Uses of the Past by Enterprises in Central-Eastern Europe, II Workshop on Business History in Central and Eastern Europe

Uses of the Past by Enterprises in Central-Eastern Europe, II Workshop on Business History in Central and Eastern Europe

Tomasz Olejniczak and Anna Pikos (Kozminski University) in cooperation with the European Business History Association
From - Until
23.10.2020 -
Connections Redaktion, Leipzig Research Centre Global Dynamics, Universität Leipzig

This online workshop aims to develop further the network and community established during the first workshop in Warsaw in October 2019. It will also foster a discussion to generate ideas for research projects in business history in CEE.

Uses of the Past by Enterprises in Central-Eastern Europe, II Workshop on Business History in Central and Eastern Europe

In the context of this workshop, we wish to approach the past and interpretations of the past as resources, which are used or can be used by business organizations for their purposes in the present and the future. We understand history as performative interpretation, a tool that helps actors make sense of the past and present and build towards the future. We focus on uses of the past in CEE; however, case studies on other regions are also welcome in case they deepen our understanding of “uses of the past” by CEE enterprises.

The above understanding of history appears nowadays in more and more, specific areas of the discipline, replacing a traditional public understanding of history as being synonymous with the past. Business organizations also tend to see it now as a symbolic resource available for a wide variety of creative uses such as branding, strategy, and identity creation. However, CEE presents a special case in this respect, since most of the enterprises in the region experienced discontinuities due to nation state building after World War I, then the socialist era and the corresponding processes of nationalization. When the Communist regimes collapsed, new capitalist companies were established, many of them on the premises of former socialist enterprises. Multinationals, particularly from Western Europe and the United States, established new businesses or took over ownership of existing establishments. Both groups of companies faced the problem of how to handle socialist heritage, which was economically and environmentally unsustainable, and often considered as an uncomfortable past.

Most of the new capitalists (and particularly the firms from the west) decided to distance themselves from a past that was perceived predominantly problematic and start their “history” from scratch. Therefore, the past was either to be forgotten or wrapped up in nostalgia. Later, many entrepreneurs learned how to commodify the past and tried to use it to legitimize their organization. However, the past is rarely seen in the region as a source for creating knowledge, based on which business decisions are made. Entrepreneurs and business schools find the practices of multinational companies, such as Apple, Tesla, or McDonald’s, more relevant as models than the enterprises from their own region. However, this approach ignores the regionally specific business environment and path dependencies. The shortage of knowledge on CEE business history can result in a lack of understanding of the context, thus, in bad managerial and political decisions. Moreover, it deprives the international community of business historians of learning in greater detail about the varieties of capitalism.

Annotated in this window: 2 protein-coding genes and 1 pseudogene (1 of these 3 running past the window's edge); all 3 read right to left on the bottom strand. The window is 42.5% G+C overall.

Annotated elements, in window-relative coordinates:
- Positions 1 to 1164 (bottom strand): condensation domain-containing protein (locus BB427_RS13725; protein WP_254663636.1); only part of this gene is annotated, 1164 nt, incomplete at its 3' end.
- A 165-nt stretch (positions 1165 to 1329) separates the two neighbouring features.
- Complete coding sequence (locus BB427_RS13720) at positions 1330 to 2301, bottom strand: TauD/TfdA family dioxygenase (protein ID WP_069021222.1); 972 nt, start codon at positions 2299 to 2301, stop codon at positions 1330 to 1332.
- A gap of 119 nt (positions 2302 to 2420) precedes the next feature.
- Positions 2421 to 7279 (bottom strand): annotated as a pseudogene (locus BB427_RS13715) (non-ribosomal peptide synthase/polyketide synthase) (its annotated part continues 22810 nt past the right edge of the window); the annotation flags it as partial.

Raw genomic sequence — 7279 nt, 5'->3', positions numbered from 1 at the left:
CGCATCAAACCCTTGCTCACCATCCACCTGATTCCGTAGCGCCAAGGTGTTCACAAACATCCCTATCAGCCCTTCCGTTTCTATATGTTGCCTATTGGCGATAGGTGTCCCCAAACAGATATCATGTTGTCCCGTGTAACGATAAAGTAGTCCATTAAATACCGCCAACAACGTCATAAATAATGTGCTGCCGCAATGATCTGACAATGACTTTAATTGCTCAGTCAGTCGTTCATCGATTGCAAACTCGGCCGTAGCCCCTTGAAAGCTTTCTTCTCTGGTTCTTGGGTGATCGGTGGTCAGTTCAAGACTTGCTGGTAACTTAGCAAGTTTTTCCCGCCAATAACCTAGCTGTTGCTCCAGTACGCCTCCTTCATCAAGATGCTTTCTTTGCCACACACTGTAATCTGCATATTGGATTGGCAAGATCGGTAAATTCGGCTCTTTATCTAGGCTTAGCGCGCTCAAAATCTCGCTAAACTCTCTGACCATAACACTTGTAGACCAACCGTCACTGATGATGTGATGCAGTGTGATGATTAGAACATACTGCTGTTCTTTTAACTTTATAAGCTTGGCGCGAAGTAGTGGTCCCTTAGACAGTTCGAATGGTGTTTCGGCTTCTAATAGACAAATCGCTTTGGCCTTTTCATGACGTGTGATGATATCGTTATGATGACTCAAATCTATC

13:00 – 13:15 (CET)

Volodymyr Kulikov and Alfred Reckendrees

Panel 1: “Longevity and Discontinuity in the Business History of CEE”
13:15 – 14:30 (CET)

Facilitator: Antonie Doležalová, Charles University

Tomasz Olejniczak and Anna Pikos (Kozminski University). Fake history? Uses and Abuses of History in Long-lived Polish Companies.
Michael Coates (The University of California, Berkeley). The Russian Encyclopedia Industry and its Soviet Past, the 1990s-2000s.
Camilla Ferri, Maria Lusiani, and Giovanni Favero (Ca’ Foscari University of Venice). The Shifting Uses of the Past in Cultural Heritage: The Case of Caffé Pedrocchi.

Panel 2: History as a Resource to Create Tradition
14:45 – 16:00 (CET)

Facilitator: Wim Van Lent, Montpellier Business School

Mária Hidvégi (Tungsram Operations Kft.). Tungsram Corporate History: “Innovation is our Heritage.”
Anna Soulsby (Nottingham University Business School, UK). Organizational Heroes and the Control of Managerial Legitimacy in Post-Communist Societies.
Sandra Cvikić Ivo Pilar Institute of Social Science (Croatia). Post-Communist / Post-War Economic Nationalism and Historical Legacy – a Case Study Of “Borovo Factory” (Vukovar, Croatia).

Panel 3: Uses of Business History: What Business Historians of CEE can offer to the Business World?
16:30 – 17:30 (CET)

Facilitator: Alfred Reckendrees, Copenhagen Business School

Distinguished guest: Jonathan Morris, professor, head of the “Heritage for Business at the University of Hertfordshire.”
- Presentation by Jonathan Morris “Heritage for Business”
- Questions by the facilitator
- Discussion (Q&A)

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